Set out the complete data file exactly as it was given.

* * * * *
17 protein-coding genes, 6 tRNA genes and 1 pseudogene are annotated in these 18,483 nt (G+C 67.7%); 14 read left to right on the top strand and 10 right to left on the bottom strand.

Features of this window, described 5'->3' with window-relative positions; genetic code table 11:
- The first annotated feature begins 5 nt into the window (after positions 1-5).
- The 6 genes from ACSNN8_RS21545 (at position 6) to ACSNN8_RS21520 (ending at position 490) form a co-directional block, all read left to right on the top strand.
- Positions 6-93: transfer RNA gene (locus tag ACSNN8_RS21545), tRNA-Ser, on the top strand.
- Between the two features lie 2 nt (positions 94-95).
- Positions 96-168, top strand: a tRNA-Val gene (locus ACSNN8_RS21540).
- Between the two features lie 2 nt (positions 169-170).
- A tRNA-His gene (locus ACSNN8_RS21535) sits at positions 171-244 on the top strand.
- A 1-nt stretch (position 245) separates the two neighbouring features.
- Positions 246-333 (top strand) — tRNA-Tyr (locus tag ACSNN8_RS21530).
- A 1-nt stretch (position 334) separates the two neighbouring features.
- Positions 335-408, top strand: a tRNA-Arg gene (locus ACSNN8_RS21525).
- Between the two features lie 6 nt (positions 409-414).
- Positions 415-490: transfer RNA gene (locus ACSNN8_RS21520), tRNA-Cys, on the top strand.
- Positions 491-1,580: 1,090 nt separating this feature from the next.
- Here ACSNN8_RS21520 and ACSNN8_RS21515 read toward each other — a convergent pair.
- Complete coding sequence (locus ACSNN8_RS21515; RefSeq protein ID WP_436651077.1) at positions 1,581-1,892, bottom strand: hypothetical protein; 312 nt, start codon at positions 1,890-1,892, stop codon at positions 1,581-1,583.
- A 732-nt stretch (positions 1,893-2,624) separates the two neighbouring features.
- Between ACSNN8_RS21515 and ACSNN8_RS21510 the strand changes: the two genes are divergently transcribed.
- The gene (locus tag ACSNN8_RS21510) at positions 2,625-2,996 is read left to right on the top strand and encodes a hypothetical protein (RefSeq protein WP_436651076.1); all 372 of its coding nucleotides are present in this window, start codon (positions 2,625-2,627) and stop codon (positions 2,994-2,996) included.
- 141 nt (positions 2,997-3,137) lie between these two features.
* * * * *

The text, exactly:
17 protein-coding genes, 6 tRNA genes and 1 pseudogene are annotated in these 18,483 nt (G+C 67.7%); 14 read left to right on the top strand and 10 right to left on the bottom strand.

Features of this window, described 5'->3' with window-relative positions; genetic code table 11:
- The first annotated feature begins 5 nt into the window (after positions 1-5).
- The 6 genes from ACSNN8_RS21545 (at position 6) to ACSNN8_RS21520 (ending at position 490) form a co-directional block, all read left to right on the top strand.
- Positions 6-93: transfer RNA gene (locus tag ACSNN8_RS21545), tRNA-Ser, on the top strand.
- Between the two features lie 2 nt (positions 94-95).
- Positions 96-168, top strand: a tRNA-Val gene (locus ACSNN8_RS21540).
- Between the two features lie 2 nt (positions 169-170).
- A tRNA-His gene (locus ACSNN8_RS21535) sits at positions 171-244 on the top strand.
- A 1-nt stretch (position 245) separates the two neighbouring features.
- Positions 246-333 (top strand) — tRNA-Tyr (locus tag ACSNN8_RS21530).
- A 1-nt stretch (position 334) separates the two neighbouring features.
- Positions 335-408, top strand: a tRNA-Arg gene (locus ACSNN8_RS21525).
- Between the two features lie 6 nt (positions 409-414).
- Positions 415-490: transfer RNA gene (locus ACSNN8_RS21520), tRNA-Cys, on the top strand.
- Positions 491-1,580: 1,090 nt separating this feature from the next.
- Here ACSNN8_RS21520 and ACSNN8_RS21515 read toward each other — a convergent pair.
- Complete coding sequence (locus ACSNN8_RS21515; RefSeq protein ID WP_436651077.1) at positions 1,581-1,892, bottom strand: hypothetical protein; 312 nt, start codon at positions 1,890-1,892, stop codon at positions 1,581-1,583.
- A 732-nt stretch (positions 1,893-2,624) separates the two neighbouring features.
- Between ACSNN8_RS21515 and ACSNN8_RS21510 the strand changes: the two genes are divergently transcribed.
- The gene (locus tag ACSNN8_RS21510) at positions 2,625-2,996 is read left to right on the top strand and encodes a hypothetical protein (RefSeq protein WP_436651076.1); all 372 of its coding nucleotides are present in this window, start codon (positions 2,625-2,627) and stop codon (positions 2,994-2,996) included.
- 141 nt (positions 2,997-3,137) lie between these two features.